Sexual harassment in the work place is a topic discussed in every board room and by the lawyers that represent them. The last year has soon an explosion of information about workplace misbehavior and untold stories of abuse and exploitation. It’s important to take a step back and examine some of the rules and considerations when addressing an allegation of sexual harassment in the work environment.
First, only employers of a certain size are covered by these guidelines. It’s important to check in your jurisdiction to understand exactly what the requirements are.
Secondly, not all employees are covered under most harassment laws. For example, unpaid interns and independent contractors do not qualify.
There are also caps on damages that can be recovered in these types of cases, both for compensatory damages (damages designed to compensate a person for harm or distress) and punitive damages (damages designed to “punish” someone who’s done something wrong).
Other remedies may also be available which need to be “exhausted” (ie; tried before moving to litigation). And deadlines for filing a case are also an important consideration.
According to legal experts, sexual discrimination can take the form of a “hostile work environment”, created by severe or pervasive sexual harassment or it can involve a “quid pro quo” where sexual favors are required in exchange for some other work benefit (such as a promotion). This includes both same-sex harassment and opposite-sex harassment. LGBTQ individuals are protected under these guidelines who are discriminated against based on their sexual orientation.
There are many gaps which allow some harassment to “fall through the cracks”. Some of these gaps are:
Limitations on the size of business (ie; small businesses (typically under 15 employees) are exempted.
Independent contractors. Much of the workforce is now employed as independent contractors who don’t enjoy any of the protections an employee receives against sexual harassment.
Lack of Employer Accountability: It is often the case that employers to not appropriate responds to these allegations.
Lack of Individual Liability: Most typically, companies are sued, not individuals.
Recovery Caps: Even when a business is held liable there are caps to any awards a claimant may seek.
Employer-imposed Secrecy: Some employers operate an environment of secrecy which curbs individual’s ability to succeed with a claim.
Mandatory Arbitration and Class Action Waivers: Many employment contracts now require any claim against the employer to be settled through arbitration, thus denying a claimant their day in court. Some employers also require employees to waive their ability to join a class action against an employer.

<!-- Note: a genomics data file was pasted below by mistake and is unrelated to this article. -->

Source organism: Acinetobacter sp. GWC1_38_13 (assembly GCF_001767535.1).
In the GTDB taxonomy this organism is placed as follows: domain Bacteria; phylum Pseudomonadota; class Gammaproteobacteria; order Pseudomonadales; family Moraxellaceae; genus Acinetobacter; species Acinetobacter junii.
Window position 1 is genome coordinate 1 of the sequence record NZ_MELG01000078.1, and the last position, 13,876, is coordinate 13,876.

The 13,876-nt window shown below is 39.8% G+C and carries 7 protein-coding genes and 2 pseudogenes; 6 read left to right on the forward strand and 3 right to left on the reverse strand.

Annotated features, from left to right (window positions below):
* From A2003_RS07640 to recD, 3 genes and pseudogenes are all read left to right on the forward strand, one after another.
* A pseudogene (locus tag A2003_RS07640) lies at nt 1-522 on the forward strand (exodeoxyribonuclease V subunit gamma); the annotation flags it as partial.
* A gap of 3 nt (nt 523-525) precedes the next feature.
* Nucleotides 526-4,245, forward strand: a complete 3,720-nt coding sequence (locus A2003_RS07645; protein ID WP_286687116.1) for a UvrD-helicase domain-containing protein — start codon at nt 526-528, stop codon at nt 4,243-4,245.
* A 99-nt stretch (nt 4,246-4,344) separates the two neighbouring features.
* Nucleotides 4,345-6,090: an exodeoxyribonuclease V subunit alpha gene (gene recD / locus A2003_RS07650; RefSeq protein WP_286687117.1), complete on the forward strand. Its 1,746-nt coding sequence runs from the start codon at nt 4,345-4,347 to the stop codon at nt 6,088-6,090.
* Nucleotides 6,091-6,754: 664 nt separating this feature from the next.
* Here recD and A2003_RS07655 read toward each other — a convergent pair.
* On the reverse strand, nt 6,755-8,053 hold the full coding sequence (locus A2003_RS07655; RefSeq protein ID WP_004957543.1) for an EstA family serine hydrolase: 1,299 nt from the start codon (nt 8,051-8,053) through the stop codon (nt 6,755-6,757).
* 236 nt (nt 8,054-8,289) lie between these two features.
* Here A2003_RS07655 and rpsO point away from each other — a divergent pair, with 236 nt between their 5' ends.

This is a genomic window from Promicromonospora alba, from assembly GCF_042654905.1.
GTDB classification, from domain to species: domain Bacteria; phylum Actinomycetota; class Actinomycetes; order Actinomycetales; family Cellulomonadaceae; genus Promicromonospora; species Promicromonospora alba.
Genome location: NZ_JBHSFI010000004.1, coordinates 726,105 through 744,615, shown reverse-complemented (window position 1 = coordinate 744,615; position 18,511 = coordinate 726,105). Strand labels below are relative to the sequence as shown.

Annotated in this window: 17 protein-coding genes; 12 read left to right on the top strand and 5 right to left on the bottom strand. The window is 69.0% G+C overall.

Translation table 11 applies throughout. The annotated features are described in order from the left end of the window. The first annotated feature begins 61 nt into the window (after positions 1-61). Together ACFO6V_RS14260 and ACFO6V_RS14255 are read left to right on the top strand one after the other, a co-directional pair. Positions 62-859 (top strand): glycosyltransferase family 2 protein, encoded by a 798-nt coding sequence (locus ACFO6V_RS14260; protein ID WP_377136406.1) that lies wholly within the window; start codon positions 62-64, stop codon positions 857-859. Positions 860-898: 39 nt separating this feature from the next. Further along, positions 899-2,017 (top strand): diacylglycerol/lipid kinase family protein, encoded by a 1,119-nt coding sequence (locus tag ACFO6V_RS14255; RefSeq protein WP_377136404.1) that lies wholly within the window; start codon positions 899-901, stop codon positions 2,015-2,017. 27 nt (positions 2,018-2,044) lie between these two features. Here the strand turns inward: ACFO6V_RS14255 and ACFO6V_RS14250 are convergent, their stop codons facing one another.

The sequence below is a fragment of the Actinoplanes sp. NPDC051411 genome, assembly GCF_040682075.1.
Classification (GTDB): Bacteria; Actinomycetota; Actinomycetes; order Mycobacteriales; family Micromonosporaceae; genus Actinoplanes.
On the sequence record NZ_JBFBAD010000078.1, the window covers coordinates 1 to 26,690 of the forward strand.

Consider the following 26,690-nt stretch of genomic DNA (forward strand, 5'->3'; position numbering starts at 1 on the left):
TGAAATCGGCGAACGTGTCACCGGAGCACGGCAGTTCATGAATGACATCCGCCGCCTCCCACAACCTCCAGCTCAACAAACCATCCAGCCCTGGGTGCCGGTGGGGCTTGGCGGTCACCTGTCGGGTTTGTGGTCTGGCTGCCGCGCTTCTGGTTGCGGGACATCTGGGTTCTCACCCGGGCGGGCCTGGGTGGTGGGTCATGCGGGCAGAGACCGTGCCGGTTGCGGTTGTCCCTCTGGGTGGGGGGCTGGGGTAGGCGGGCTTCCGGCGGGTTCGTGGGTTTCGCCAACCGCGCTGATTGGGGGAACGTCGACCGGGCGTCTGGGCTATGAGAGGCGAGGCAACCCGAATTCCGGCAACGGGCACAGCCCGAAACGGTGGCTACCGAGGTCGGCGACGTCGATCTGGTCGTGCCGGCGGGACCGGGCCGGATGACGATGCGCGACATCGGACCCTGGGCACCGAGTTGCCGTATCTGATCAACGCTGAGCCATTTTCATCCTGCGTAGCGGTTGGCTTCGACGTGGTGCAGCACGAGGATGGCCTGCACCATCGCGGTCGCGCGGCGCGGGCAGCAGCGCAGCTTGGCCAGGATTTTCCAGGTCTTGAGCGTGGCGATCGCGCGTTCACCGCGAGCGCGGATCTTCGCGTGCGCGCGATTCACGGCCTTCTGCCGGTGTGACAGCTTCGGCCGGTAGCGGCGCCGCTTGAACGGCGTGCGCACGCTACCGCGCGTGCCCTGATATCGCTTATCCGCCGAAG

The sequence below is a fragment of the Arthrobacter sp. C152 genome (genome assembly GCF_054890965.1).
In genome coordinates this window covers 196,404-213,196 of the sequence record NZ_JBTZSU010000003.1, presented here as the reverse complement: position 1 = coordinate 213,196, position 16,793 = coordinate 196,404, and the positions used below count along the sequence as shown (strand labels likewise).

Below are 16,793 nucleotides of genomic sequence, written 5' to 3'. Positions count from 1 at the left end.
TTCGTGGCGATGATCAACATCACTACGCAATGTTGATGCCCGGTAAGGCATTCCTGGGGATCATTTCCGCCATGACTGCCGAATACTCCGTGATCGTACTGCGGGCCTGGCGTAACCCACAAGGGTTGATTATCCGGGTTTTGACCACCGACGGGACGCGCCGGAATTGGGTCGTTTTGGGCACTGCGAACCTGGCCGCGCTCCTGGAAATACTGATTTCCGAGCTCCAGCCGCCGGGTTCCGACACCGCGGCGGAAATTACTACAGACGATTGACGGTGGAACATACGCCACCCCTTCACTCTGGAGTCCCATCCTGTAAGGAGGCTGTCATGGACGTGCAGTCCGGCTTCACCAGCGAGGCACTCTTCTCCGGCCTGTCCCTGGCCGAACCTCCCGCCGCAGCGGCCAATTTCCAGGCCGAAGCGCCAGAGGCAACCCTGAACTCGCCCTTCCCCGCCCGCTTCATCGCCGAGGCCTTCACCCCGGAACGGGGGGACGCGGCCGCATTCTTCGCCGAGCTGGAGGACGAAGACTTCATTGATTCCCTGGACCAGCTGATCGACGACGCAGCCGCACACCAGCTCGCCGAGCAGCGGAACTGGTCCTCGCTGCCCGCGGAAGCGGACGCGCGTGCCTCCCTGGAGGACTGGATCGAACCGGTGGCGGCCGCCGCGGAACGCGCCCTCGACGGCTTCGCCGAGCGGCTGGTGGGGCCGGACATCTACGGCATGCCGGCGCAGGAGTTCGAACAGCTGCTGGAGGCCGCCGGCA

So, what are the steps to responding to a complaint of sexual harassment? Here some helpful guidelines:
Respond: Do not ignore a complaint. Answer the phone, or the door, respond to a voicemail or email. Do not let a complaint linger or fester. A quick response is most effective.
Make an initial assessment: Is the person making a complaint, or just “complaining”. Is this a genuine sexual harassment issue, or does it fall under some other workplace rule? Don’t ignore complaints or wait for a lawsuit, and don’t ignore “off the record” complaints. Any complaint that legitimately outlines sexual harassment on or off the record is real and needs to be investigated. Make sure to follow up on all complaints. Identify all the allegations (who was involved? what happened, when did it happen, etc.). Review all company guidelines to see if there was a violation of company policy or the law.
Determine whether an investigation is necessary: Determine the scope of the investigation (who should be involved, what parties should make statements), select an investigator (internal vs. external – there are reasons to employ both), should the investigator be a law firm or a lawyer?,
Communicate: It’s important that the parties involve understand what’s happening through good communication. You may consider separating the complainant from the person being investigated. It’s also important to maintain the integrity of the investigation by ensuring privacy, managing cross-communication among employees, and employee protecting productivity.
The Investigation: You should make sure to request and review key documents when interviewing the complainant. When interviewing the accused think carefully about what to reveal about the accusations. Decide how you will respond if the person asks “Do I need a lawyer?”. How will you corroborate the story (the “he said, she said problem)?
Post-Investigation: What are the investigations findings? What do you think actually happened vs. what has been alleged? Were the violations of company policy? Do not consider whether there were any laws broken, that is a job for the company lawyers or outside counsel. Make sure your report is detailed, confidential, and accurate.
The Response: Decide what type of response is required. Termination, discipline, re-training? It’s important to communicate the results to the complainant and to the named harasser.
Following these basic steps can help you deal with a workplace claim of sexual harassment that is fair to both the claimant, fair to the accused, and also protects the company.